I had done a bit of research when I knew the interview was coming, but very little. I looked at the website and picked up a few basic facts. I thought I could wing it, and wondered somewhat bitterly how I could disguise the fact that I was applying to any and every firm I could find that was looking for entry level actuaries.

    Well, the interviewer asked point blank what I knew about the company. I muttered a few factoids that I had picked up from the website, and then I sheepishly admitted that I didn't know much. Do you know that sickening experience on a blind date, when the moment you meet, you can see that look of disappointment in her eyes? But for the sake of politeness you both have to go through with the date anyway? I did my best to salvage the interview, but that's basically how it was.

    When the subject changed to why I want to be an actuary, I breathed a sigh of relief, since I knew that I was in friendlier territory. I have been marketing my ability to work on many things at the same time as a personal strength, and I put that into my resume. The interviewer asked me for an example of when I did that. I figured that the best example I had was from the recent past, when I was publishing papers, studying for actuarial exams, teaching, and active in local politics at the same time. Active in politics? That seemed like a potentially explosive topic for a job interview, and I had to decide instantaneously whether to mention that.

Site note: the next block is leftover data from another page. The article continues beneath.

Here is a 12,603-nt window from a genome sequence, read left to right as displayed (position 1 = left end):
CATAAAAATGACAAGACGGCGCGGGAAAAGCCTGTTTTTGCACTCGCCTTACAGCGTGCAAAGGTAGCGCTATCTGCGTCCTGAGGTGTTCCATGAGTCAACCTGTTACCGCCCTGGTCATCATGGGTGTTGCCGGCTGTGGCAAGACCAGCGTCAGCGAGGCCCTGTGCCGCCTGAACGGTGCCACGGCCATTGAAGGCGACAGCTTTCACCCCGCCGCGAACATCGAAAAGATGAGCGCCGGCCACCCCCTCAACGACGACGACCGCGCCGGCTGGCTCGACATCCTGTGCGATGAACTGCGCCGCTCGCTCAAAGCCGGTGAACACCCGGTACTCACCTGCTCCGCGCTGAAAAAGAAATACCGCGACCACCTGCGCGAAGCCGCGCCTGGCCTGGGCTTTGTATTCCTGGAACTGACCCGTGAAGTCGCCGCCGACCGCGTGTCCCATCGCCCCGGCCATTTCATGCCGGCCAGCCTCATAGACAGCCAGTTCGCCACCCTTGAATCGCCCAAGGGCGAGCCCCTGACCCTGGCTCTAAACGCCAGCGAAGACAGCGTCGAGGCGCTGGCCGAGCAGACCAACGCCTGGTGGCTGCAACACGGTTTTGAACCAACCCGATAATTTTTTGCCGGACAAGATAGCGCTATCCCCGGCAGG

I mentioned it and regretted that decision immediately. The interviewer wanted to know more, and when the interviewer asked what other kinds of jobs I was pursuing, I mentioned that I had some interest in legislative jobs (at the time I did; the opportunities evaporated, though, and since then I shifted my attention fully to actuarial jobs).

    Several other things went wrong. When asked that the most important characteristics of a workplace are, I answered the best I could. In my mind I was thinking about the opportunity to take on interesting responsibilities, but either it came out wrong or the interviewer misunderstood and the answer morphed to wanting to get into management. He told me, more or less, that I was interviewing at the wrong company for that.

    I never heard back from them, which I think was merciful on their part. I was embarrassed to have botched an interview so badly, and it was quite obvious that I wasn't going to get the job.

  10. #30
    Actuary.com - Level III Poster
    Join Date
    Jun 2010
    I must say, I have come to suspect that the censor on this forum is paid by the word.